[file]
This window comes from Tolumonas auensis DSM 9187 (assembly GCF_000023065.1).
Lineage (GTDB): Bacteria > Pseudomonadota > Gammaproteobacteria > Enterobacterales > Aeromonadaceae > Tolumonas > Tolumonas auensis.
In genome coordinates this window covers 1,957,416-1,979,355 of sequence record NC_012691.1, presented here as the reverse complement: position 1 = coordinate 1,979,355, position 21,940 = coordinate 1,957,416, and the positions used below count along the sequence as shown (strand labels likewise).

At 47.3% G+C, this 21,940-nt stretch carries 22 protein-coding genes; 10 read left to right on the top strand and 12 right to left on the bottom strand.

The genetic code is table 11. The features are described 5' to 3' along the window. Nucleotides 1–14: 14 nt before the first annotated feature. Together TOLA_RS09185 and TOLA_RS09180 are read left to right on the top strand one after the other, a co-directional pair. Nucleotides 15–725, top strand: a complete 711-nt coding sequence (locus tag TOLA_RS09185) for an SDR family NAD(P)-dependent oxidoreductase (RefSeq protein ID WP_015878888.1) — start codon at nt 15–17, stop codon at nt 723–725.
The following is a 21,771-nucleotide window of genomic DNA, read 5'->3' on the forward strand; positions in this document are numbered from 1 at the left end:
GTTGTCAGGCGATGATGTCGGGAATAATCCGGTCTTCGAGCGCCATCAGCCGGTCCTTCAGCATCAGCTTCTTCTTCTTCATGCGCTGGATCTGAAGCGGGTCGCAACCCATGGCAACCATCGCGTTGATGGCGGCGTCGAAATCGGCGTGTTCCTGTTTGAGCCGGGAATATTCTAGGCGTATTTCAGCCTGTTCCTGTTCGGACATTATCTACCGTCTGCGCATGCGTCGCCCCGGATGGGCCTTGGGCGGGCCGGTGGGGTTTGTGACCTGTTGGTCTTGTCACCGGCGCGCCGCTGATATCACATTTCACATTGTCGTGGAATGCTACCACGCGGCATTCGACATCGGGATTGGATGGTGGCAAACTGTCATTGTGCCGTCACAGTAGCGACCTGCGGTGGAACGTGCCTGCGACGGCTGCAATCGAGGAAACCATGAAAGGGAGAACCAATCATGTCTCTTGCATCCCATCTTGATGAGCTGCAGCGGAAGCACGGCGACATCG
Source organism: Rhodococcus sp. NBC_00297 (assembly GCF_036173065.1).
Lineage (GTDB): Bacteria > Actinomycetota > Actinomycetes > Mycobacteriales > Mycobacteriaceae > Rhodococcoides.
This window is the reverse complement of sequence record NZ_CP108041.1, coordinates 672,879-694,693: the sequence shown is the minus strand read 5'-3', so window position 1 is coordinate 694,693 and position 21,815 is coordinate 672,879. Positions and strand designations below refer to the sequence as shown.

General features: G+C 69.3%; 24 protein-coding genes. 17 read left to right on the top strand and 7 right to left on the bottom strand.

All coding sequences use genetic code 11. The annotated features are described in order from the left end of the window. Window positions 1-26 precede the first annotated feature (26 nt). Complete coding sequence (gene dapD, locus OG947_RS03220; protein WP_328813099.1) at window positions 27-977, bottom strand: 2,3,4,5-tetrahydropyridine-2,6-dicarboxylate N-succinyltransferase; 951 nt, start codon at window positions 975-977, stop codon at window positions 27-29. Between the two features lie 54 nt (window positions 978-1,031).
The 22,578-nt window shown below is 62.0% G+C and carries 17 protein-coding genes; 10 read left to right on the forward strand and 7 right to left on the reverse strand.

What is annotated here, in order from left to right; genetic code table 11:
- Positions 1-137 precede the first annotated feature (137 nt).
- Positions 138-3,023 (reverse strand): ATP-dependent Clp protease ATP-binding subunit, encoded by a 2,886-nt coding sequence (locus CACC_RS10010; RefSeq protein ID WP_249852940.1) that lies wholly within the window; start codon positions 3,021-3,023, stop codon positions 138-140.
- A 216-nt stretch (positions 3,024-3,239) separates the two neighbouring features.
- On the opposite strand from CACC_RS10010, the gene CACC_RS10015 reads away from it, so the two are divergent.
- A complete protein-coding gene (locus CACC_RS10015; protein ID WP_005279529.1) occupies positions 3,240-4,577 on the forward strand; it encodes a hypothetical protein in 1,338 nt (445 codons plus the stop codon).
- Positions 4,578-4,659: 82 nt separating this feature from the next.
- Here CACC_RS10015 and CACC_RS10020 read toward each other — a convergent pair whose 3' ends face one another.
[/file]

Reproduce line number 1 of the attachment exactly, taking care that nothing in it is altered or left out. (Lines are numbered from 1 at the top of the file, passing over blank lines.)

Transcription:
This window comes from Tolumonas auensis DSM 9187 (assembly GCF_000023065.1).